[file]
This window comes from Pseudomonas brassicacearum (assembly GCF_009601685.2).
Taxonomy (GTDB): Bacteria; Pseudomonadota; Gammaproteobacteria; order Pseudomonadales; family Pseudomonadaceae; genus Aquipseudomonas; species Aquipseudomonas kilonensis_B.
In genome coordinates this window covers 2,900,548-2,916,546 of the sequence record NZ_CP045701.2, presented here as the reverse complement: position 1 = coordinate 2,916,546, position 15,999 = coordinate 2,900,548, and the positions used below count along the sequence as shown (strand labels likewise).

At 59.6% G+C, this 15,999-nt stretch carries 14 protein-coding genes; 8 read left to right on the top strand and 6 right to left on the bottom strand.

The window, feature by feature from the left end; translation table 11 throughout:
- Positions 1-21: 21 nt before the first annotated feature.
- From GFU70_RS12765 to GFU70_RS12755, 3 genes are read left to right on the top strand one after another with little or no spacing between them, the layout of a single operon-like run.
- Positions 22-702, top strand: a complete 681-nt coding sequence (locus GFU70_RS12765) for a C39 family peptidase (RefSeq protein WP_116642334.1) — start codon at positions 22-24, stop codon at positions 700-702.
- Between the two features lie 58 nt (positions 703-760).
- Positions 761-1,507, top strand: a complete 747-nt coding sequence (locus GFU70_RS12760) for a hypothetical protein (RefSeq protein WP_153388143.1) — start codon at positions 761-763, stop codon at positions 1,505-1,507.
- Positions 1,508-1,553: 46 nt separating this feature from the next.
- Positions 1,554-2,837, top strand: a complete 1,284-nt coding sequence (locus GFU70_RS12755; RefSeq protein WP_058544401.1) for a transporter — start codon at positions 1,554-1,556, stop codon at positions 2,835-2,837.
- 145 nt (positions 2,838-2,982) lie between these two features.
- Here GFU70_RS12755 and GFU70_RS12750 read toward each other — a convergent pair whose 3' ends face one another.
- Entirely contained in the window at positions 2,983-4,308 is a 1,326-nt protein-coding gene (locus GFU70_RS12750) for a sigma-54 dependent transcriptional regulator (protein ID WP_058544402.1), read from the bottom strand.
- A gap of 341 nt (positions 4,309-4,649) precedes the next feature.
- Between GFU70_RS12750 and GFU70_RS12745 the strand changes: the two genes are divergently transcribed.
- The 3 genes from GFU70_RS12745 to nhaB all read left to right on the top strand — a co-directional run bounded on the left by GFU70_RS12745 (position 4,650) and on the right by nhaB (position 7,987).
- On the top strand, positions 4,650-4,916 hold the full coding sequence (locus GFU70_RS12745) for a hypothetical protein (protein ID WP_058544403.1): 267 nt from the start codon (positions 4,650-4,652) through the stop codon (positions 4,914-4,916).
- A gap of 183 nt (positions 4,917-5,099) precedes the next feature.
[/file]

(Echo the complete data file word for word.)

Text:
This window comes from Pseudomonas brassicacearum (assembly GCF_009601685.2).
Taxonomy (GTDB): Bacteria; Pseudomonadota; Gammaproteobacteria; order Pseudomonadales; family Pseudomonadaceae; genus Aquipseudomonas; species Aquipseudomonas kilonensis_B.
In genome coordinates this window covers 2,900,548-2,916,546 of the sequence record NZ_CP045701.2, presented here as the reverse complement: position 1 = coordinate 2,916,546, position 15,999 = coordinate 2,900,548, and the positions used below count along the sequence as shown (strand labels likewise).

At 59.6% G+C, this 15,999-nt stretch carries 14 protein-coding genes; 8 read left to right on the top strand and 6 right to left on the bottom strand.

The window, feature by feature from the left end; translation table 11 throughout:
- Positions 1-21: 21 nt before the first annotated feature.
- From GFU70_RS12765 to GFU70_RS12755, 3 genes are read left to right on the top strand one after another with little or no spacing between them, the layout of a single operon-like run.
- Positions 22-702, top strand: a complete 681-nt coding sequence (locus GFU70_RS12765) for a C39 family peptidase (RefSeq protein WP_116642334.1) — start codon at positions 22-24, stop codon at positions 700-702.
- Between the two features lie 58 nt (positions 703-760).
- Positions 761-1,507, top strand: a complete 747-nt coding sequence (locus GFU70_RS12760) for a hypothetical protein (RefSeq protein WP_153388143.1) — start codon at positions 761-763, stop codon at positions 1,505-1,507.
- Positions 1,508-1,553: 46 nt separating this feature from the next.
- Positions 1,554-2,837, top strand: a complete 1,284-nt coding sequence (locus GFU70_RS12755; RefSeq protein WP_058544401.1) for a transporter — start codon at positions 1,554-1,556, stop codon at positions 2,835-2,837.
- 145 nt (positions 2,838-2,982) lie between these two features.
- Here GFU70_RS12755 and GFU70_RS12750 read toward each other — a convergent pair whose 3' ends face one another.
- Entirely contained in the window at positions 2,983-4,308 is a 1,326-nt protein-coding gene (locus GFU70_RS12750) for a sigma-54 dependent transcriptional regulator (protein ID WP_058544402.1), read from the bottom strand.
- A gap of 341 nt (positions 4,309-4,649) precedes the next feature.
- Between GFU70_RS12750 and GFU70_RS12745 the strand changes: the two genes are divergently transcribed.
- The 3 genes from GFU70_RS12745 to nhaB all read left to right on the top strand — a co-directional run bounded on the left by GFU70_RS12745 (position 4,650) and on the right by nhaB (position 7,987).
- On the top strand, positions 4,650-4,916 hold the full coding sequence (locus GFU70_RS12745) for a hypothetical protein (protein ID WP_058544403.1): 267 nt from the start codon (positions 4,650-4,652) through the stop codon (positions 4,914-4,916).
- A gap of 183 nt (positions 4,917-5,099) precedes the next feature.